• Muhedi Jayila[12]
    (overall military commander)
  • Muhammad Khalid Shakir[13]
    (spokesman and commander)
  • Muhammad Ramadan [14]
    (Saadallah al-Jabiri Battalion commander)
HeadquartersAl-Shaddadah Subdistrict
Area of operations
Size3,500 (self claim, March 2017)[15]
Part of  Syrian Democratic Forces (entire militia officially 2016–17;[19] some sub-units before and after these dates)
Originated asAhrar al-Jazeera[20]
Opponent(s)  Islamic State
Battles and war(s)Syrian Civil War

On 18 April 2016, a unit of Free Syrian Army fighters of al-Shaitat and Shammar, originally from Deir ez-Zor Governorate and the Hasakah Governorate[12] and calling themselves the Elite Forces, declared themselves to be the armed wing of Syria's Tomorrow Movement and stressed Kurdish-Arab unity in Syria. The group claimed to have captured 3 villages from the Islamic State of Iraq and the Levant 60 kilometres north of Deir ez-Zor. The Syrian Democratic Forces welcomed the presence of the Elite Forces although the group is not officially allied with it. Ahmad Jarba reportedly shipped weapons from Iraqi Kurdistan to Syria in order to arm the faction.[6][21]

On 10 April 2017, a purported spokesman for the Elite Forces claimed that the group was not part of the SDF, would cooperate with both the SDF and Rojava Peshmerga to capture Deir ez-Zor, and rejected federalism.[22] On 15 April, this statement was denied by Muhammad Khalid Shakir, the official spokesman of the Elite Forces. He denied any disagreements between the Elite Forces and the SDF and said that "We are in the framework of the international coalition. The leadership of the coalition manages the operations on the ground. Our troops did not withdraw. We have completed the third phase of the Wrath of Euphrates Operation, and we will participate in all stages until Raqqa and Deir ez-Zor are freed."[23] While the Battle of Raqqa (2017) was still ongoing, the Elite Forces officially left the SDF,[19] though elements of the group continued to cooperate with the SDF.[24]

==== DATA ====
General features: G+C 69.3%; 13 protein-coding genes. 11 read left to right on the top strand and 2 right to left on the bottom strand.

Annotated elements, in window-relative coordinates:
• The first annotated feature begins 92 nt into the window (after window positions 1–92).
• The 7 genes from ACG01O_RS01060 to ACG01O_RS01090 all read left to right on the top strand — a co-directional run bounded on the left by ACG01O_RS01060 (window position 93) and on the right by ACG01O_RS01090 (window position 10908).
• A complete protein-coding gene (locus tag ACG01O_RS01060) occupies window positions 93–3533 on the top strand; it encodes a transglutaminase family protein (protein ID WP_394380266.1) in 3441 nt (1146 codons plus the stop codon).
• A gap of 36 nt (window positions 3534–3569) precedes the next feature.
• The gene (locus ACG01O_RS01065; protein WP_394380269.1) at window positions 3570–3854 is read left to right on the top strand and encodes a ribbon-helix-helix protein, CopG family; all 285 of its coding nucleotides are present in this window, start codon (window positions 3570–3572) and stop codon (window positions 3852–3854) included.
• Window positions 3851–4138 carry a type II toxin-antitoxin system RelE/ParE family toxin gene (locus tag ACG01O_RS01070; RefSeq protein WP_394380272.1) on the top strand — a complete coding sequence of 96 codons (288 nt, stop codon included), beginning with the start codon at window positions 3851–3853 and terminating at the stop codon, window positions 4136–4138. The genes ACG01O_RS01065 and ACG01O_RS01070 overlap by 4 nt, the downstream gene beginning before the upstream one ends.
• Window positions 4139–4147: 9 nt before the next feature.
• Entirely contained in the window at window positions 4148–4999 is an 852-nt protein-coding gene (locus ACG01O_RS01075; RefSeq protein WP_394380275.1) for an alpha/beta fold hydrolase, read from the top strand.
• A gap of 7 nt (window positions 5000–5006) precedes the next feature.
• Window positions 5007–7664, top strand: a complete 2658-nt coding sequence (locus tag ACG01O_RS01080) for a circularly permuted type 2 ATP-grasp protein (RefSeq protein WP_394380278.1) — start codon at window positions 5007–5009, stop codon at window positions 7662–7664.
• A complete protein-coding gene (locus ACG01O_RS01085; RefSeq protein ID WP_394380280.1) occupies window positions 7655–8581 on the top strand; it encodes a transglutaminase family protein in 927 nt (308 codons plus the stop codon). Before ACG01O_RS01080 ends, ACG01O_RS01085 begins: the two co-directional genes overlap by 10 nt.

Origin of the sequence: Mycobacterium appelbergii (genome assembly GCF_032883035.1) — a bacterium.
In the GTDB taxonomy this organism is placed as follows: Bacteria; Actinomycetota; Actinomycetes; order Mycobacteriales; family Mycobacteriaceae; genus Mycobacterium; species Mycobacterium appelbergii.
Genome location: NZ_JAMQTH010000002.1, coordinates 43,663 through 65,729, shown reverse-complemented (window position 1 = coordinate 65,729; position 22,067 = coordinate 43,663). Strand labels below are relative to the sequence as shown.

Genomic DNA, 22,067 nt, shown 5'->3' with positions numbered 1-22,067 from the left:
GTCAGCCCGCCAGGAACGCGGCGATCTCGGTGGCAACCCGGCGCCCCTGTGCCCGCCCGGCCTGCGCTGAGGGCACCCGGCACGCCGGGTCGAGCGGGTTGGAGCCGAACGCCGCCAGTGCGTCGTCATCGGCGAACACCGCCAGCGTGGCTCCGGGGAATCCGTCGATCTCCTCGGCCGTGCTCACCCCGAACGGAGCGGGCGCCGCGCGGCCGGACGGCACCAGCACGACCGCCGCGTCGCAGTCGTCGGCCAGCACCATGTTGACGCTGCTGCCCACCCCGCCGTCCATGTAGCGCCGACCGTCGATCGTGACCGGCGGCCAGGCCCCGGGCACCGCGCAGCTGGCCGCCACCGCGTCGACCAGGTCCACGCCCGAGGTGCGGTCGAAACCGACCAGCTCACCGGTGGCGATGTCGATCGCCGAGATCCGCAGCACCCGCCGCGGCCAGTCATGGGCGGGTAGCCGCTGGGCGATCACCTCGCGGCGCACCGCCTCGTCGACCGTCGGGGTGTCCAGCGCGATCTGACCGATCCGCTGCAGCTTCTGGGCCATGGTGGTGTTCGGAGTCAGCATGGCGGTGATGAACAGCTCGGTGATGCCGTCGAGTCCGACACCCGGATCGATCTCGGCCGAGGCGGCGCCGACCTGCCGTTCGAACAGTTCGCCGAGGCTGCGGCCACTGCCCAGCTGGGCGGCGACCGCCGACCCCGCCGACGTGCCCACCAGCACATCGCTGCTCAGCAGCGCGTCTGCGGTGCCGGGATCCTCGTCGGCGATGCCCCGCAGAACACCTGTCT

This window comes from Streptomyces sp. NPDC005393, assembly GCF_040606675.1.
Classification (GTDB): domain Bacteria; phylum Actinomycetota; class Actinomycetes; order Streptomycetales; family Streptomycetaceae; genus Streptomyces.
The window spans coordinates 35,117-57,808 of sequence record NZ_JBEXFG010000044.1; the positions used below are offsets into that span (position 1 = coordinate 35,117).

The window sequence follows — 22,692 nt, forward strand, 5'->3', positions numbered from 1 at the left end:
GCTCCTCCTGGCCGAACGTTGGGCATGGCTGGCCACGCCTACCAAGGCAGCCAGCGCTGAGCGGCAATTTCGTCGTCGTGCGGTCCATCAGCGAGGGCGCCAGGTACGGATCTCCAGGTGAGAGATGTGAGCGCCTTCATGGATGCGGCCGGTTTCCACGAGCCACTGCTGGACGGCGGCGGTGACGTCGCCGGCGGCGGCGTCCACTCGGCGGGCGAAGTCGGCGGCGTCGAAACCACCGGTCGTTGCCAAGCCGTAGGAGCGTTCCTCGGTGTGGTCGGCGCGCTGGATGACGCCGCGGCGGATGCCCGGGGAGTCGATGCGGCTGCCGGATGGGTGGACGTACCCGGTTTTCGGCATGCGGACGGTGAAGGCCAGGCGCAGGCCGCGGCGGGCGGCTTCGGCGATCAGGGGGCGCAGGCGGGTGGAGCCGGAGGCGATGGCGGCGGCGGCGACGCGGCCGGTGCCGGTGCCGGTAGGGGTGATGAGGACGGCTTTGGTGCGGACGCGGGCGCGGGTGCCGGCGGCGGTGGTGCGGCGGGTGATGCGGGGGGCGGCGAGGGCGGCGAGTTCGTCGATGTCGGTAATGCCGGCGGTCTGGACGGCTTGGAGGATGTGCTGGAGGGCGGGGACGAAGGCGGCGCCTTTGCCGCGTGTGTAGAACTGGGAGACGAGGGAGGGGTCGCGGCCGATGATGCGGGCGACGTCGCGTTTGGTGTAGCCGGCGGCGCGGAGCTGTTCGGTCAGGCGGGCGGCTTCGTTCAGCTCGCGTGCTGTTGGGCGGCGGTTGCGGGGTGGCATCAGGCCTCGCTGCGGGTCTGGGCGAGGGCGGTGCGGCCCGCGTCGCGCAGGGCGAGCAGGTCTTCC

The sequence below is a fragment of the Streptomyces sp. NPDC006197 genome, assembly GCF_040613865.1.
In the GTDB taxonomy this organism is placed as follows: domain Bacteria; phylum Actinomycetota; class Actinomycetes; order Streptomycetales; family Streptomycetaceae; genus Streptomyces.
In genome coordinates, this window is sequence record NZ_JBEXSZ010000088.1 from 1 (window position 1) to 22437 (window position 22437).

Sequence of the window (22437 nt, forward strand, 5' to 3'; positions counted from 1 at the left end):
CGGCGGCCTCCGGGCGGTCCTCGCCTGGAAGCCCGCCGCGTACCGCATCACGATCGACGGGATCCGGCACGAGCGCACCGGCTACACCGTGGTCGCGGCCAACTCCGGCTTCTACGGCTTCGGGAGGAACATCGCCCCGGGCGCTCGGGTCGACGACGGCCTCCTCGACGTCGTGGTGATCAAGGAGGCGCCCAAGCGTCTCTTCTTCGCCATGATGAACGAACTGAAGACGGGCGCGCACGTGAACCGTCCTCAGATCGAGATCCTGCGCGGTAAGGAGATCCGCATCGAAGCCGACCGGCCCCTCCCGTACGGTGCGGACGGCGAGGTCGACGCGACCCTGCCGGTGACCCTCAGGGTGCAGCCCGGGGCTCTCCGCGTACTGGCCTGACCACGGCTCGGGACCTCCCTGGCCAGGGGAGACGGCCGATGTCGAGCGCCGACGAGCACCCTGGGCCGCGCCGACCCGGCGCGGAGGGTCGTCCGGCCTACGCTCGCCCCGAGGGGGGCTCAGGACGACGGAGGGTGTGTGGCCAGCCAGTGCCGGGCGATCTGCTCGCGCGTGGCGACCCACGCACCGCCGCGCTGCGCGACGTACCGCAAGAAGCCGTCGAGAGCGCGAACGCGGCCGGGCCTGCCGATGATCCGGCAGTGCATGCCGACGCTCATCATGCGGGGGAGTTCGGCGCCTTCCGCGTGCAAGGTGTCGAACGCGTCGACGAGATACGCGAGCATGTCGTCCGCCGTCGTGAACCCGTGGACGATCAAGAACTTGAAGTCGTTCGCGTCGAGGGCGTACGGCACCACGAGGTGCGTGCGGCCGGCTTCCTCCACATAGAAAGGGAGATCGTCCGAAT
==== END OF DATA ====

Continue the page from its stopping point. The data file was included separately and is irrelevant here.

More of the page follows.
On 25 August 2017, 800 fighters left the Elite Forces and were fully integrated into the ranks of the SDF and its Deir ez-Zor Military Council. The fighters accused the Elite Forces of corruption. These forces consisted of 7 units of al-Baggara and al-Shaitat tribal fighters stationed in the eastern Raqqa and southern Hasaka countrysides,[25][26] including the Gathering of al-Baggara Youth, led by Yasser al-Dahla.[27] By early 2019, the Elite Forces were still active, but had very few troops left.[19]

ReferencesEdit

  1. ^ a b c d "Syrian Coalition: Alawites are Integral Part of Syria's Social Fabric". Etilaf. 5 April 2016.
  2. ^ a b c "Russia returns as international power at the expense of Syria, US manages the conflict instead of ending it: Al-Ghad Al-Soury Movement office director". Daily News Egypt. 29 August 2016.
  3. ^ a b c d e "TAYYAR AL GHAD AL SOURI (SYRIA'S TOMORROW MOVEMENT)". Syria's Tomorrow Movement. 20 April 2017.
  4. ^ a b c "UAE, Egypt back launch of new Syrian opposition movement". The New Arab. 12 March 2016.
  5. ^ a b "Agreement for the future of Syria". ANF. 11 September 2016. Retrieved 11 September 2016.
  6. ^ a b "New rebel force battling ISIS in northeast Syria". Now News. 26 May 2016.